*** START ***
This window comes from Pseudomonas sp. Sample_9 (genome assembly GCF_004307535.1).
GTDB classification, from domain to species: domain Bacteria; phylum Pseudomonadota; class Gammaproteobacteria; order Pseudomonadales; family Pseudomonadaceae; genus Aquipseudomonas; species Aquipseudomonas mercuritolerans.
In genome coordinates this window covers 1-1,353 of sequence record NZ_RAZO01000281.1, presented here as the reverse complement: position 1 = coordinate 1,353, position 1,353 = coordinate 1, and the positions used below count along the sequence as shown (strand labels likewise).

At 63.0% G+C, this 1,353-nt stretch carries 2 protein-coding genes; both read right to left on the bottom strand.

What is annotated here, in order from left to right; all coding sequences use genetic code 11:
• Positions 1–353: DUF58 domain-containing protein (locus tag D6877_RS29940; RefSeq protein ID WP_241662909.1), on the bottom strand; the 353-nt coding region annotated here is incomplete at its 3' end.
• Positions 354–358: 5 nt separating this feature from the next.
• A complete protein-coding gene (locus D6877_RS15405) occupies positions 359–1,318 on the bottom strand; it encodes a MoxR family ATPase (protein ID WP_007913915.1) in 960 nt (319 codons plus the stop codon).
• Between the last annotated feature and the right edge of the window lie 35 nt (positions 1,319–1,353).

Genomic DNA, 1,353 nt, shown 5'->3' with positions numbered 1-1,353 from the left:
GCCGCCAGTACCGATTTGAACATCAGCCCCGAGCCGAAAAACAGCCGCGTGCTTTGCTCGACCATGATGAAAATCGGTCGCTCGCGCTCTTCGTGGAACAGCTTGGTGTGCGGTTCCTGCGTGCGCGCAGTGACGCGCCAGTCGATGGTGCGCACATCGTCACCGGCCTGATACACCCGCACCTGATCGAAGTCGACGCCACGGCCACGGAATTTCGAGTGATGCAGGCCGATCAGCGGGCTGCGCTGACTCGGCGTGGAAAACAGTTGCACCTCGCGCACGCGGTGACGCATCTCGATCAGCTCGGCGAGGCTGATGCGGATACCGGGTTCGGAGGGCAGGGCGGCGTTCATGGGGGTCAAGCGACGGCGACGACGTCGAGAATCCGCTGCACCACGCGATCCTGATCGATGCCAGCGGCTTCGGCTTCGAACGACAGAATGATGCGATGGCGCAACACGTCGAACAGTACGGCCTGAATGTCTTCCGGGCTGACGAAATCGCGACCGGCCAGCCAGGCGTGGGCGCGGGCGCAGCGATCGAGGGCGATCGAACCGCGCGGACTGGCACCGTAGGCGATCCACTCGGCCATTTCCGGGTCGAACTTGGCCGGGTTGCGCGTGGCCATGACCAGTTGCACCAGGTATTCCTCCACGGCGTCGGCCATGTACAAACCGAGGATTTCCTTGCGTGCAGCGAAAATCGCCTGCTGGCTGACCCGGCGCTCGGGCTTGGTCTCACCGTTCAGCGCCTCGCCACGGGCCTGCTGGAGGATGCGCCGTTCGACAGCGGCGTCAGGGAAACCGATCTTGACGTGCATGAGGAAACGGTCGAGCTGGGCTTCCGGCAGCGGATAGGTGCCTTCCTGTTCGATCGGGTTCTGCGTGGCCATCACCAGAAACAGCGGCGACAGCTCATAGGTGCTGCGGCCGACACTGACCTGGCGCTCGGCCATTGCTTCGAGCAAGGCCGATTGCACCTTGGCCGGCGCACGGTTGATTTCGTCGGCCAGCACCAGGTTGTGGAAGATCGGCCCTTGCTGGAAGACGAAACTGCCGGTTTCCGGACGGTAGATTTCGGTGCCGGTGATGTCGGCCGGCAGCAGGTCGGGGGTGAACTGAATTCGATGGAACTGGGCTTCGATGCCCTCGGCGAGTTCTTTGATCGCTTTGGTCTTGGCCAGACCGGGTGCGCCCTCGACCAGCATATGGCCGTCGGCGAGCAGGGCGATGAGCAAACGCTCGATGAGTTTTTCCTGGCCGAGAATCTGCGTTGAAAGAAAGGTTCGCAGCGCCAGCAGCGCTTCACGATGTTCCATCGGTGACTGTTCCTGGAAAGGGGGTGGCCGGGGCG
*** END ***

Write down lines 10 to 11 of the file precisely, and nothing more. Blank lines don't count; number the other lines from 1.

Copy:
Genomic DNA, 1,353 nt, shown 5'->3' with positions numbered 1-1,353 from the left:
GCCGCCAGTACCGATTTGAACATCAGCCCCGAGCCGAAAAACAGCCGCGTGCTTTGCTCGACCATGATGAAAATCGGTCGCTCGCGCTCTTCGTGGAACAGCTTGGTGTGCGGTTCCTGCGTGCGCGCAGTGACGCGCCAGTCGATGGTGCGCACATCGTCACCGGCCTGATACACCCGCACCTGATCGAAGTCGACGCCACGGCCACGGAATTTCGAGTGATGCAGGCCGATCAGCGGGCTGCGCTGACTCGGCGTGGAAAACAGTTGCACCTCGCGCACGCGGTGACGCATCTCGATCAGCTCGGCGAGGCTGATGCGGATACCGGGTTCGGAGGGCAGGGCGGCGTTCATGGGGGTCAAGCGACGGCGACGACGTCGAGAATCCGCTGCACCACGCGATCCTGATCGATGCCAGCGGCTTCGGCTTCGAACGACAGAATGATGCGATGGCGCAACACGTCGAACAGTACGGCCTGAATGTCTTCCGGGCTGACGAAATCGCGACCGGCCAGCCAGGCGTGGGCGCGGGCGCAGCGATCGAGGGCGATCGAACCGCGCGGACTGGCACCGTAGGCGATCCACTCGGCCATTTCCGGGTCGAACTTGGCCGGGTTGCGCGTGGCCATGACCAGTTGCACCAGGTATTCCTCCACGGCGTCGGCCATGTACAAACCGAGGATTTCCTTGCGTGCAGCGAAAATCGCCTGCTGGCTGACCCGGCGCTCGGGCTTGGTCTCACCGTTCAGCGCCTCGCCACGGGCCTGCTGGAGGATGCGCCGTTCGACAGCGGCGTCAGGGAAACCGATCTTGACGTGCATGAGGAAACGGTCGAGCTGGGCTTCCGGCAGCGGATAGGTGCCTTCCTGTTCGATCGGGTTCTGCGTGGCCATCACCAGAAACAGCGGCGACAGCTCATAGGTGCTGCGGCCGACACTGACCTGGCGCTCGGCCATTGCTTCGAGCAAGGCCGATTGCACCTTGGCCGGCGCACGGTTGATTTCGTCGGCCAGCACCAGGTTGTGGAAGATCGGCCCTTGCTGGAAGACGAAACTGCCGGTTTCCGGACGGTAGATTTCGGTGCCGGTGATGTCGGCCGGCAGCAGGTCGGGGGTGAACTGAATTCGATGGAACTGGGCTTCGATGCCCTCGGCGAGTTCTTTGATCGCTTTGGTCTTGGCCAGACCGGGTGCGCCCTCGACCAGCATATGGCCGTCGGCGAGCAGGGCGATGAGCAAACGCTCGATGAGTTTTTCCTGGCCGAGAATCTGCGTTGAAAGAAAGGTTCGCAGCGCCAGCAGCGCTTCACGATGTTCCATCGGTGACTGTTCCTGGAAAGGGGGTGGCCGGGGCG